Yessssssss. Catfish Corner is coming back to the Central District.
Yessssssss. Catfish Corner is coming back to the Central District. Kelly O

Catfish Corner Comes Home to Central District After a Sojourn to South Seattle

Jackson's Catfish Corner, the beloved fried-fish restaurant that used to be at MLK and Cherry and then moved down to South Seattle, is coming back to the CD. The original owners' grandson, Terrell Jackson (on the right, above), is in charge. The short version: After getting priced out of the CD and doing pop-ups around town, Jackson found a space in South Seattle, only to lose the lease. But Jackson has managed to find a new spot—and in the old neighborhood no less! The new Catfish Corner will open at 123 21st Avenue, near Yesler (taking over G.R.E.A.N. House Coffee and Cafe space).

In her 2015 review of Catfish Corner, Stranger food critic Angela Garbes wrote that her favorite thing on the menu was bits and pups ($6.95)—small nuggets of fillet served alongside four creamy, garlicky, beautifully brown hush puppies.

Angela also singled out their glorious, homemade pink tartar sauce as tangy, smoky, and spicy all at once, strangely un-tartar-like, and wholly addictive.
When Angela visited last summer, she tried a whole fried catfish, "which comes with the added bonus of a crunchy, oily tail, as well as soft bones from which you can suck little bits of juicy flesh." Kelly O

Angela also singled out Catfish Corner's "glorious" homemade pink tartar sauce. It's "tangy, smoky, and spicy all at once, strangely un-tartar-like, and wholly addictive."

Le Gourmand Owners Come Out of Retirement to Bring Marmite to Chophouse Row

As Ana Sofia Knauf reported on Friday, Bruce and Sara Nafalty, the duo behind the legendary Le Gourmand and its bar Sambar, are back! Seattle Met has more details: Though Bruce had planned to retire, he said, "If it’s in your blood you just can’t stop." That's the spirit. He’ll be opening Marmite in the Capitol Hill space recently vacated by Chop House. Marmite is named for a French cooking vessel used to make soups, and Seattle Met says they’ll have four soups a day.

Jay Kuehner, who bar managed Sambar (and now works upstairs at the Cloud Room) will be helping out with the Nafalty’s attached bar, Spirit in a Bottle. Other exciting developments: Marmite will have stock (the soup base) for sale on the side, and some sure-to-be-coveted apprentice slots for Seattle Central’s Seattle Culinary Academy students.

Feed Co. Does the Reverse Expansion

Redmond's Feed Co. Burgers, part of the Scott Staples empire (Quinn's, Restaurant Zoë, Uneeda Burger) did it backwards. They opened in the hinterlands, got popular, and then popped up in the city. Specifically, in the new development on 23rd and Union, where they'll serve up much of the same fare from their well-loved Redmond location—as Eater puts it, "quick-service burgers ranging from $5 (the quarter-pound beef classic) to bigger, messier six-ounce burgers for $14." Reportedly, "At the new location, the lamb, bison, and pork options that are fixtures in Redmond will instead be specials."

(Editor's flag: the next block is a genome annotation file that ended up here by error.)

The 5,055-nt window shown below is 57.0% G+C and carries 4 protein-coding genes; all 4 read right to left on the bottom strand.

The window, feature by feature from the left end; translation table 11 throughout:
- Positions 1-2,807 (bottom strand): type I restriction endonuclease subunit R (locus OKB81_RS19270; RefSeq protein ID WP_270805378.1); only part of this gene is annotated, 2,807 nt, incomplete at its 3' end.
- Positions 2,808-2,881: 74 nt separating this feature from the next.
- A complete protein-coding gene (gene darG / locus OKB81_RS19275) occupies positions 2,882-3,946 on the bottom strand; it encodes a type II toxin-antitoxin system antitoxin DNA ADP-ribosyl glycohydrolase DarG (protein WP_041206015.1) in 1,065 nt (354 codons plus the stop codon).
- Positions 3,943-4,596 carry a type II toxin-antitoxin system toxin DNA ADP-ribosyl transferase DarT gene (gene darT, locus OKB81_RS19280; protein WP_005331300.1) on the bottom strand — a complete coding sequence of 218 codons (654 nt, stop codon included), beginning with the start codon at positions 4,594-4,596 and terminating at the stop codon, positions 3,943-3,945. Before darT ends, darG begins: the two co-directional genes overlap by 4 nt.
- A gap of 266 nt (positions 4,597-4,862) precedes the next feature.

Greenwood "Destination Restaurant" FlintCreek Cattle Co. Finally Opens Tonight After Being Delayed a Year

Flintcreek Cattle Co. was supposed to open in fall 2015, but there were some setbacks, and then the Greenwood gas explosion happened, a massive (though thankfully non-fatal) setback. The extra time may have been a blessing. Look how gorgeous the space is:

As Eater reports, FlintCreek Cattle Co "will mostly avoid beef in favor of lean proteins: bison, venison, quail, pheasant. There will also be a rotating 'cuts and chops' section where guests can find a rack of elk or a venison leg alongside more simply prepared steakhouse-style fare."

Power Moves Abound

It's musical chairs for the chef set, with Bethany Jean Clement narrating the action. Most notably, Eric Rivera has departed Tallulah's for the Bookstore Bar, where he'll be making "hyper-hyper local" fare, including his "perfect" burger.

RIP Gaudi

The Bryant area Spanish mainstay has been "sold to new owners" according to their website, after a mind-boggling ten years. I grew up nearby, and for some reason never noticed their quiet staying power. Perhaps because the restaurant space next door has had something new in it every six months for as long as I can remember.

Anyway, it doesn't sound like it'll be reopening, at least not as Gaudi. Their website reads, "After 10 years Gaudi has been sold so as of October 1, 2016 we will no longer be open. Jo and Juan would like to thank everyone for their support and really hope you have enjoyed our restaurant over those 10 years as we have enjoyed serving you." Buena suerte, Jo y Juan!

What's Going to Happen to Bush Garden, Seattle's Most Wonderful Place?

Ana Sofia Knauf reports on the potential fate of karaoke bar Bush Garden, Seattle's most wonderful place. They're not closing the bar—thank heavens—but the restaurant is kaput, and the business in general has only a year or so left. In anticipation of the building being redeveloped, bar owners are "scouting out a new location." A new incarnation of Bush Garden can, of course, never be the same as the old, never have the same memory-laden charm. That said, the bewitching ironic revelry of Bush Garden must live on in some form. Joyousness like that cannot be snuffed out. For now, enjoy every last minute of it. You'll miss it when it's gone and it'll be gone before you realize. Also, tip your goddamn KJ. They're basically volunteers, there to herd all you crazy cats, kill the shit out of Dolly Parton, and hopefully scratch up a couple bucks in tips while they're at it.

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